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High expectations of farmers

In his March 12 commentary regarding Indiana Senate Bill 373, Damian Mason noted that because “85 percent of Americans are at least two generations removed from farming … much of what happens on the farm is shocking to suburbia.”

There is an increasing recognition that we need to improve our agricultural literacy – our understanding of where our food comes from and how it is produced. Mason points out that farms are private property – and as such what goes on there is none of our business.

Mason tries to paint everyone who questions the bills before the Indiana legislature as a “radical” or “animal rights vigilante.” I am none of these. I am a just a suburban homemaker who likes to cook, support local businesses, and who cares about where I live. When I can, I try to buy my meat from local farms. I still purchase some meat from grocery stores and eat meat at restaurants, but that does not mean that I do not care how the animals are treated. If Americans are going to eat meat, then we owe it to ourselves, the animals and our natural surroundings to assure that the farms that raise these animals are operated to the highest standards.

I think highly enough of my local farmers that I set higher expectations for the sustainability of their operations. I want all of them to make a good living, keep a higher percentage of my food dollar for their hard and conscientious labor, and I want them to feel proud enough of their farm practices and their stewardship of their land that they would welcome visitors to their farm.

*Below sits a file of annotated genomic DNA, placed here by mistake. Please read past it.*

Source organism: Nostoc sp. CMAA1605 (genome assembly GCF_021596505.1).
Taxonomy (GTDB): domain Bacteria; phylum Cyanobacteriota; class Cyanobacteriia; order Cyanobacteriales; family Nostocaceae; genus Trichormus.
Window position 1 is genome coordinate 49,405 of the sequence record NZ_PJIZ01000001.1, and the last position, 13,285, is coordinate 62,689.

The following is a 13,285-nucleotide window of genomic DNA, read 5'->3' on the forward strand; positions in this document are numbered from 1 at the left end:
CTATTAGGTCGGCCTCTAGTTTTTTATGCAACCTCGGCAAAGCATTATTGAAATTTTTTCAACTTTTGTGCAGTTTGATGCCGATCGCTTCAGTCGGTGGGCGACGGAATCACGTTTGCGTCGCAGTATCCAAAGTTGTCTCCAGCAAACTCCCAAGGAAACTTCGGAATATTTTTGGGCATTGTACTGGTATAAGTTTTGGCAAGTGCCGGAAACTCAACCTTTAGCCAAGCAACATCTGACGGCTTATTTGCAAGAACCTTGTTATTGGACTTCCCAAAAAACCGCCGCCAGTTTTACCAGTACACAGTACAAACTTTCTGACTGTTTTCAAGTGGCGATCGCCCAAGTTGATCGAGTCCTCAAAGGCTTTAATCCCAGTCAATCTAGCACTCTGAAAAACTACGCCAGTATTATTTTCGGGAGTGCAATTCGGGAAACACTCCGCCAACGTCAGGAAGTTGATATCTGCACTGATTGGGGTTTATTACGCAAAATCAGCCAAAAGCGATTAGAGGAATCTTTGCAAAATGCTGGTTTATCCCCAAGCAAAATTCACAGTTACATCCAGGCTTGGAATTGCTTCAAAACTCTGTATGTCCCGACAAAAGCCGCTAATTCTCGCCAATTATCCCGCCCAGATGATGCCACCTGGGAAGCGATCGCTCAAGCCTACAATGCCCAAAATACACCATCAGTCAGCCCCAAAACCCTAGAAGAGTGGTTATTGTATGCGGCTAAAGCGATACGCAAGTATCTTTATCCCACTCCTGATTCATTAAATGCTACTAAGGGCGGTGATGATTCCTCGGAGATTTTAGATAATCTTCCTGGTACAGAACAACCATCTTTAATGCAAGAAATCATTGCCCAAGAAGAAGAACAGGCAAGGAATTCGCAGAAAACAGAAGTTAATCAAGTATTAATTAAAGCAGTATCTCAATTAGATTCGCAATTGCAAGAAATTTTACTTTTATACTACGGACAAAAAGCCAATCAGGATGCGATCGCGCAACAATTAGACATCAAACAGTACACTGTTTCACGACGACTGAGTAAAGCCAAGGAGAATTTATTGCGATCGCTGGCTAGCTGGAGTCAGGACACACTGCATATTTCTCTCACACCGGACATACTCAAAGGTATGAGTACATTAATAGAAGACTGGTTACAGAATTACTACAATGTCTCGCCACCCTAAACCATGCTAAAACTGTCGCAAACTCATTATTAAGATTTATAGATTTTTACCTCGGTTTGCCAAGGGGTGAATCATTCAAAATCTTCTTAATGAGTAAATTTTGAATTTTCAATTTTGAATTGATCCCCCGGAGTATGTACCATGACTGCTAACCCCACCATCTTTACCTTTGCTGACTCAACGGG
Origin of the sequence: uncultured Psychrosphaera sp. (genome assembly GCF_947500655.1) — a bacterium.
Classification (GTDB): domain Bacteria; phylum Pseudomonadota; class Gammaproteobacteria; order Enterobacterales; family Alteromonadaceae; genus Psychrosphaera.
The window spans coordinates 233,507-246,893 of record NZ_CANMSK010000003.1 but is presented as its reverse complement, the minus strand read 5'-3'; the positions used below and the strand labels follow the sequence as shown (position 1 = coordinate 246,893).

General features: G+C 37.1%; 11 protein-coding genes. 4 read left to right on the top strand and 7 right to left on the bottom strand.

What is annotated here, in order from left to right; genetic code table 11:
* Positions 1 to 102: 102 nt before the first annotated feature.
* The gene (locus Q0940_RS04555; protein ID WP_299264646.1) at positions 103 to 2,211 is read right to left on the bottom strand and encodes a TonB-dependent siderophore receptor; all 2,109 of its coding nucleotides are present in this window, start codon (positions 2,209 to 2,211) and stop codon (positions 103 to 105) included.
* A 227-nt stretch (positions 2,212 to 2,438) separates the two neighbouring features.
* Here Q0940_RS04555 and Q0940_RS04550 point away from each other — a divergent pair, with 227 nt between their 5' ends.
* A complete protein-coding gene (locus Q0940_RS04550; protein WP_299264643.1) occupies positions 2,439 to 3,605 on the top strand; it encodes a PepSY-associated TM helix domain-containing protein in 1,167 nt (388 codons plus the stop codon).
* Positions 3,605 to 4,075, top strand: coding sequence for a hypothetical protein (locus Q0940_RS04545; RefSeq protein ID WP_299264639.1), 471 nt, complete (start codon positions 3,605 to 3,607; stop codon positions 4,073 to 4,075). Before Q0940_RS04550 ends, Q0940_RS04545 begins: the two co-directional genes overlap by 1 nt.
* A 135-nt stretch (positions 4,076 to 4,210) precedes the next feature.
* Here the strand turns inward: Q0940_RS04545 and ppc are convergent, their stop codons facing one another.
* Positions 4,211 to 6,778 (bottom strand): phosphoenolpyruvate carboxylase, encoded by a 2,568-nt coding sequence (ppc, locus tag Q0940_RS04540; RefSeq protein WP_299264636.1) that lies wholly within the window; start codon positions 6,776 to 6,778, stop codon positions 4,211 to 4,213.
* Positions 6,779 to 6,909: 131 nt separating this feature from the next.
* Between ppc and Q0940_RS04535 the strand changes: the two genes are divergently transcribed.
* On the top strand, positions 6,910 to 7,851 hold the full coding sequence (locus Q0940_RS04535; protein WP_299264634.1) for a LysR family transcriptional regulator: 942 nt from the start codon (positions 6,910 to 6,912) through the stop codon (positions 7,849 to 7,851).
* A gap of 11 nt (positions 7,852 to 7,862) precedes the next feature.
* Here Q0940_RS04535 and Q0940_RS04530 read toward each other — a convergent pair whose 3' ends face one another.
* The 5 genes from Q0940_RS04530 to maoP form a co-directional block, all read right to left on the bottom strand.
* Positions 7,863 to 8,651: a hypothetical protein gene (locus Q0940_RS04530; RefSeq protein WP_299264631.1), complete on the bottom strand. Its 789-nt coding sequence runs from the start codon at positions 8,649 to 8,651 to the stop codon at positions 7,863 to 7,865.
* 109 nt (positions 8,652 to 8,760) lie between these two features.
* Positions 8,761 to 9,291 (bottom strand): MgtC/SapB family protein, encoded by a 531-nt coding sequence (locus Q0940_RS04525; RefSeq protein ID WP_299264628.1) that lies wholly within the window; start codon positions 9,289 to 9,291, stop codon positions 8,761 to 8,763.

Come together to end violence

I think the Urban League is on the right track in holding meetings for the community to address the violence in our city. It’s a good beginning. I would like to suggest a larger arena where more people would be able to come together. I also would love to see the police department representatives and the mayor there, working with the citizens in coming up with solutions by brainstorming solutions that will prevent the violence.

We need to understand how criminal behavior begins, and if we can do that we might have a good chance of stopping it. Child neglect, abuse, etc. are some of the reasons why children develop criminal behavior. Peer pressure is another reason that some of our children engage in activities that they normally would not.

So let’s begin to form neighborhood groups that meet and help one another with seeing potential problems and develop support systems. In addition to the neighborhood meetings, people can come together to discuss what they’ve seen in their neighborhoods and discuss potential solutions.

We all need to meet and discuss how to disarm and how to prevent this violence. Together we can make a difference.


Obama fails to lead on poverty

The problems plaguing our society are many, but none more devastating than poverty and its effect on the lives of future generations. Poverty is where so many in our society find themselves – out of no choice of their own. Alcohol, drug abuse, teen pregnancy, gang violence and crime are devastating side effects that entrap so many more in the downward spiral.

We should be promoting two-parent households with strong incentives that include parent participation in education. Most importantly, we need to do a better job of creating job opportunities. Our schools need to be part of the solution. We educate children in the many subjects laid out in the curriculum, but do we really prepare them to be productive, responsible adults? We can do better by requiring schools to promote better basic values throughout a student’s educational journey.

My suggestions will not solve all society’s ills or bring an immediate halt to gun violence, but future generations are being lost and we’re promoting generational poverty by a lack of meaningful action. I expected more out of our president. He’s a skilled community organizer, but his administration has failed to address the problems of impoverished neighborhoods. We can certainly do better.